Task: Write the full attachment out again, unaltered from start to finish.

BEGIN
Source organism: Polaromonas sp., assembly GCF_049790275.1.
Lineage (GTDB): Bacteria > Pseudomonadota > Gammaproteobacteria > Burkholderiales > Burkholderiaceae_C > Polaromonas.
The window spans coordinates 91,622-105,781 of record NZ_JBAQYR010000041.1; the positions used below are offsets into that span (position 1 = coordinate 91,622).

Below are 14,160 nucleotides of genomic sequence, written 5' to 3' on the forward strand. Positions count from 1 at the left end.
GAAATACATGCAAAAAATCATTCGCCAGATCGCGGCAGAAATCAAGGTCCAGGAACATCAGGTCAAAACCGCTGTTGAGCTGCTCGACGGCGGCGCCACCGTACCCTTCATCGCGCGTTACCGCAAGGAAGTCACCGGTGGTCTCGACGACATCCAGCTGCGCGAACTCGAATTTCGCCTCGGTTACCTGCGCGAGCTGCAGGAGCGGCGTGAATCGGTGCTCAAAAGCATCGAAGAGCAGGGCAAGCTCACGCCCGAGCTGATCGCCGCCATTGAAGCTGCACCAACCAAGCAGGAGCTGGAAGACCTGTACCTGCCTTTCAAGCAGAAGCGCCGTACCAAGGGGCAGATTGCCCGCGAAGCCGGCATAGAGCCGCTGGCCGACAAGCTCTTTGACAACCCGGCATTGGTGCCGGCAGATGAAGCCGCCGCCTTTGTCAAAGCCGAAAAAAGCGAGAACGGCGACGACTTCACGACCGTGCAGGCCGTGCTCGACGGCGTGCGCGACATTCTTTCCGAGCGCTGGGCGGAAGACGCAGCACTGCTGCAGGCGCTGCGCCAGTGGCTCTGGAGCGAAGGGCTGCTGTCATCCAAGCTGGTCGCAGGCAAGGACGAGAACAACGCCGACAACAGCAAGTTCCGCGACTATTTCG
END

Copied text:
Source organism: Polaromonas sp., assembly GCF_049790275.1.
Lineage (GTDB): Bacteria > Pseudomonadota > Gammaproteobacteria > Burkholderiales > Burkholderiaceae_C > Polaromonas.
The window spans coordinates 91,622-105,781 of record NZ_JBAQYR010000041.1; the positions used below are offsets into that span (position 1 = coordinate 91,622).

Below are 14,160 nucleotides of genomic sequence, written 5' to 3' on the forward strand. Positions count from 1 at the left end.
GAAATACATGCAAAAAATCATTCGCCAGATCGCGGCAGAAATCAAGGTCCAGGAACATCAGGTCAAAACCGCTGTTGAGCTGCTCGACGGCGGCGCCACCGTACCCTTCATCGCGCGTTACCGCAAGGAAGTCACCGGTGGTCTCGACGACATCCAGCTGCGCGAACTCGAATTTCGCCTCGGTTACCTGCGCGAGCTGCAGGAGCGGCGTGAATCGGTGCTCAAAAGCATCGAAGAGCAGGGCAAGCTCACGCCCGAGCTGATCGCCGCCATTGAAGCTGCACCAACCAAGCAGGAGCTGGAAGACCTGTACCTGCCTTTCAAGCAGAAGCGCCGTACCAAGGGGCAGATTGCCCGCGAAGCCGGCATAGAGCCGCTGGCCGACAAGCTCTTTGACAACCCGGCATTGGTGCCGGCAGATGAAGCCGCCGCCTTTGTCAAAGCCGAAAAAAGCGAGAACGGCGACGACTTCACGACCGTGCAGGCCGTGCTCGACGGCGTGCGCGACATTCTTTCCGAGCGCTGGGCGGAAGACGCAGCACTGCTGCAGGCGCTGCGCCAGTGGCTCTGGAGCGAAGGGCTGCTGTCATCCAAGCTGGTCGCAGGCAAGGACGAGAACAACGCCGACAACAGCAAGTTCCGCGACTATTTCG